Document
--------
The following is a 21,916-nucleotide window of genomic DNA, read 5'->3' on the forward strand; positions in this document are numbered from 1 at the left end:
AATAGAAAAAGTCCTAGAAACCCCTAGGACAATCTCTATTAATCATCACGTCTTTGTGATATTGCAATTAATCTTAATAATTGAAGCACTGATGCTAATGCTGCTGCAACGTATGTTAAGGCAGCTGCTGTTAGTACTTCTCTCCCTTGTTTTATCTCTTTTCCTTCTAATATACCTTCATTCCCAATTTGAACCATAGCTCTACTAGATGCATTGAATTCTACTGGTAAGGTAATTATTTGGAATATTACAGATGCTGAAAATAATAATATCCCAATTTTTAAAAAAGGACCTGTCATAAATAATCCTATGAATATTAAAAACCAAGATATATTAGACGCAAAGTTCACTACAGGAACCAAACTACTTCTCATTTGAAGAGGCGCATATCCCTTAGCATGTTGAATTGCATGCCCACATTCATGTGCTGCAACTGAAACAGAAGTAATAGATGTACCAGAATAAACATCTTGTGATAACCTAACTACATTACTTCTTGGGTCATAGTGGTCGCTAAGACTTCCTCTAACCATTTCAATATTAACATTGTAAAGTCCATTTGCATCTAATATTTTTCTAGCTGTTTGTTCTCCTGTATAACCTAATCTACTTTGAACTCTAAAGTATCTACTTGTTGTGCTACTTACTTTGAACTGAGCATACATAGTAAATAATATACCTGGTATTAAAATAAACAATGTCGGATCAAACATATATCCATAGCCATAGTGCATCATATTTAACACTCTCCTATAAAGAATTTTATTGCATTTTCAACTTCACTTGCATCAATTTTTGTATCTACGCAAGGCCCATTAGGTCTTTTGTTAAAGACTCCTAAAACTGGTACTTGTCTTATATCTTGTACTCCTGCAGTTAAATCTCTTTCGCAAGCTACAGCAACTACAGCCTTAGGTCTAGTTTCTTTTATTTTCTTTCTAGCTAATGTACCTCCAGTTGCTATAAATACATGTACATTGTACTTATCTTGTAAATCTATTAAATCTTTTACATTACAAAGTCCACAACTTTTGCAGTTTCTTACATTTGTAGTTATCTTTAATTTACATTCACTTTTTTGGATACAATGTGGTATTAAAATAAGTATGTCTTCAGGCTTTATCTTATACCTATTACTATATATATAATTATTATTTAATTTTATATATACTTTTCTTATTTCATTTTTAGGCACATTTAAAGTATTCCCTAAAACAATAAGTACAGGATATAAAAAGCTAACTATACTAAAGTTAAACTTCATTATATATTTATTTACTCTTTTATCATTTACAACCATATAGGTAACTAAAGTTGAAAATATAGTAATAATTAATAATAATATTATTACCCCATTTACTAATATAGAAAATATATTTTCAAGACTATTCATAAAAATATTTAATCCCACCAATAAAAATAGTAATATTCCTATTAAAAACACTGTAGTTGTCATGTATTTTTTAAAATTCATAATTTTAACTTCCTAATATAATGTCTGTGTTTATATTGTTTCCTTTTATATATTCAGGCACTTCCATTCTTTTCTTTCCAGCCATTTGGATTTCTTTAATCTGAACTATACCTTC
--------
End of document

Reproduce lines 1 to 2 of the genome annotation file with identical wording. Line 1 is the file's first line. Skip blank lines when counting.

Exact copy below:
The following is a 21,916-nucleotide window of genomic DNA, read 5'->3' on the forward strand; positions in this document are numbered from 1 at the left end:
AATAGAAAAAGTCCTAGAAACCCCTAGGACAATCTCTATTAATCATCACGTCTTTGTGATATTGCAATTAATCTTAATAATTGAAGCACTGATGCTAATGCTGCTGCAACGTATGTTAAGGCAGCTGCTGTTAGTACTTCTCTCCCTTGTTTTATCTCTTTTCCTTCTAATATACCTTCATTCCCAATTTGAACCATAGCTCTACTAGATGCATTGAATTCTACTGGTAAGGTAATTATTTGGAATATTACAGATGCTGAAAATAATAATATCCCAATTTTTAAAAAAGGACCTGTCATAAATAATCCTATGAATATTAAAAACCAAGATATATTAGACGCAAAGTTCACTACAGGAACCAAACTACTTCTCATTTGAAGAGGCGCATATCCCTTAGCATGTTGAATTGCATGCCCACATTCATGTGCTGCAACTGAAACAGAAGTAATAGATGTACCAGAATAAACATCTTGTGATAACCTAACTACATTACTTCTTGGGTCATAGTGGTCGCTAAGACTTCCTCTAACCATTTCAATATTAACATTGTAAAGTCCATTTGCATCTAATATTTTTCTAGCTGTTTGTTCTCCTGTATAACCTAATCTACTTTGAACTCTAAAGTATCTACTTGTTGTGCTACTTACTTTGAACTGAGCATACATAGTAAATAATATACCTGGTATTAAAATAAACAATGTCGGATCAAACATATATCCATAGCCATAGTGCATCATATTTAACACTCTCCTATAAAGAATTTTATTGCATTTTCAACTTCACTTGCATCAATTTTTGTATCTACGCAAGGCCCATTAGGTCTTTTGTTAAAGACTCCTAAAACTGGTACTTGTCTTATATCTTGTACTCCTGCAGTTAAATCTCTTTCGCAAGCTACAGCAACTACAGCCTTAGGTCTAGTTTCTTTTATTTTCTTTCTAGCTAATGTACCTCCAGTTGCTATAAATACATGTACATTGTACTTATCTTGTAAATCTATTAAATCTTTTACATTACAAAGTCCACAACTTTTGCAGTTTCTTACATTTGTAGTTATCTTTAATTTACATTCACTTTTTTGGATACAATGTGGTATTAAAATAAGTATGTCTTCAGGCTTTATCTTATACCTATTACTATATATATAATTATTATTTAATTTTATATATACTTTTCTTATTTCATTTTTAGGCACATTTAAAGTATTCCCTAAAACAATAAGTACAGGATATAAAAAGCTAACTATACTAAAGTTAAACTTCATTATATATTTATTTACTCTTTTATCATTTACAACCATATAGGTAACTAAAGTTGAAAATATAGTAATAATTAATAATAATATTATTACCCCATTTACTAATATAGAAAATATATTTTCAAGACTATTCATAAAAATATTTAATCCCACCAATAAAAATAGTAATATTCCTATTAAAAACACTGTAGTTGTCATGTATTTTTTAAAATTCATAATTTTAACTTCCTAATATAATGTCTGTGTTTATATTGTTTCCTTTTATATATTCAGGCACTTCCATTCTTTTCTTTCCAGCCATTTGGATTTCTTTAATCTGAACTATACCTTC